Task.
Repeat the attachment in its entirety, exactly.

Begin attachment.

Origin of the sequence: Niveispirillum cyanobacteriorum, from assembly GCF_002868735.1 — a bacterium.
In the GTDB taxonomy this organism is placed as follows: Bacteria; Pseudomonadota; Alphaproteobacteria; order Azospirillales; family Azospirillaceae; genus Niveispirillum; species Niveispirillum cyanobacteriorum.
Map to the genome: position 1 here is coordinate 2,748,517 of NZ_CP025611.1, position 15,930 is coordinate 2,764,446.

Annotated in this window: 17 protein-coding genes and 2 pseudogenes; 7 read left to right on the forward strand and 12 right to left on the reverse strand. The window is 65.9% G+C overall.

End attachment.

Origin of the sequence: Niveispirillum cyanobacteriorum, from assembly GCF_002868735.1 — a bacterium.
In the GTDB taxonomy this organism is placed as follows: Bacteria; Pseudomonadota; Alphaproteobacteria; order Azospirillales; family Azospirillaceae; genus Niveispirillum; species Niveispirillum cyanobacteriorum.
Map to the genome: position 1 here is coordinate 2,748,517 of NZ_CP025611.1, position 15,930 is coordinate 2,764,446.

Annotated in this window: 17 protein-coding genes and 2 pseudogenes; 7 read left to right on the forward strand and 12 right to left on the reverse strand. The window is 65.9% G+C overall.